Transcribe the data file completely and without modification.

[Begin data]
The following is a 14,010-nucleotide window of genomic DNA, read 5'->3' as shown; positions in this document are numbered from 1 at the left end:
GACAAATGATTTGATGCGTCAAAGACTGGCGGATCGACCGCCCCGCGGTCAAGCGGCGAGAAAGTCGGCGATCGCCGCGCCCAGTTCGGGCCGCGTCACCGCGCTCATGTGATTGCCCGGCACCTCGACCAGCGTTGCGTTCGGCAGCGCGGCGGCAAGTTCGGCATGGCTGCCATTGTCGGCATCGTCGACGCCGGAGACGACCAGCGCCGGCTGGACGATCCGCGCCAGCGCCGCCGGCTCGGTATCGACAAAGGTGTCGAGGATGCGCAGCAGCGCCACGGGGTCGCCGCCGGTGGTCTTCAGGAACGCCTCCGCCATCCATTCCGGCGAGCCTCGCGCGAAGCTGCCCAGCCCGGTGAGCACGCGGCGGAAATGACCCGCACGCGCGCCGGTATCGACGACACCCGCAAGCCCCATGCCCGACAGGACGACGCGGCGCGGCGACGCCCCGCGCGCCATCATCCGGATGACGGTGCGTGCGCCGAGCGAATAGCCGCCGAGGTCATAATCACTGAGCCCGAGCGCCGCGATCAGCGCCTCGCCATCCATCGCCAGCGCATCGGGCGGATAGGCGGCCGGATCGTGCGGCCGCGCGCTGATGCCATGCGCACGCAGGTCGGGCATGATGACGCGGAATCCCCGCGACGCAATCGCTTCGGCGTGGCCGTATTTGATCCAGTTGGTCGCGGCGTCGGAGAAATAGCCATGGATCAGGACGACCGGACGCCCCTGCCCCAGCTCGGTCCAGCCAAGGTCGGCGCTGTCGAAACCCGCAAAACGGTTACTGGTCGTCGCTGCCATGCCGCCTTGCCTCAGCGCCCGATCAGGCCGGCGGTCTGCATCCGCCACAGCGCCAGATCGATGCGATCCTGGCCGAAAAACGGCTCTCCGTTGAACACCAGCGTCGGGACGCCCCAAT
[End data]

The following is a 14,010-nucleotide window of genomic DNA, read 5'->3' as shown; positions in this document are numbered from 1 at the left end:
GACAAATGATTTGATGCGTCAAAGACTGGCGGATCGACCGCCCCGCGGTCAAGCGGCGAGAAAGTCGGCGATCGCCGCGCCCAGTTCGGGCCGCGTCACCGCGCTCATGTGATTGCCCGGCACCTCGACCAGCGTTGCGTTCGGCAGCGCGGCGGCAAGTTCGGCATGGCTGCCATTGTCGGCATCGTCGACGCCGGAGACGACCAGCGCCGGCTGGACGATCCGCGCCAGCGCCGCCGGCTCGGTATCGACAAAGGTGTCGAGGATGCGCAGCAGCGCCACGGGGTCGCCGCCGGTGGTCTTCAGGAACGCCTCCGCCATCCATTCCGGCGAGCCTCGCGCGAAGCTGCCCAGCCCGGTGAGCACGCGGCGGAAATGACCCGCACGCGCGCCGGTATCGACGACACCCGCAAGCCCCATGCCCGACAGGACGACGCGGCGCGGCGACGCCCCGCGCGCCATCATCCGGATGACGGTGCGTGCGCCGAGCGAATAGCCGCCGAGGTCATAATCACTGAGCCCGAGCGCCGCGATCAGCGCCTCGCCATCCATCGCCAGCGCATCGGGCGGATAGGCGGCCGGATCGTGCGGCCGCGCGCTGATGCCATGCGCACGCAGGTCGGGCATGATGACGCGGAATCCCCGCGACGCAATCGCTTCGGCGTGGCCGTATTTGATCCAGTTGGTCGCGGCGTCGGAGAAATAGCCATGGATCAGGACGACCGGACGCCCCTGCCCCAGCTCGGTCCAGCCAAGGTCGGCGCTGTCGAAACCCGCAAAACGGTTACTGGTCGTCGCTGCCATGCCGCCTTGCCTCAGCGCCCGATCAGGCCGGCGGTCTGCATCCGCCACAGCGCCAGATCGATGCGATCCTGGCCGAAAAACGGCTCTCCGTTGAACACCAGCGTCGGGACGCCCCAAT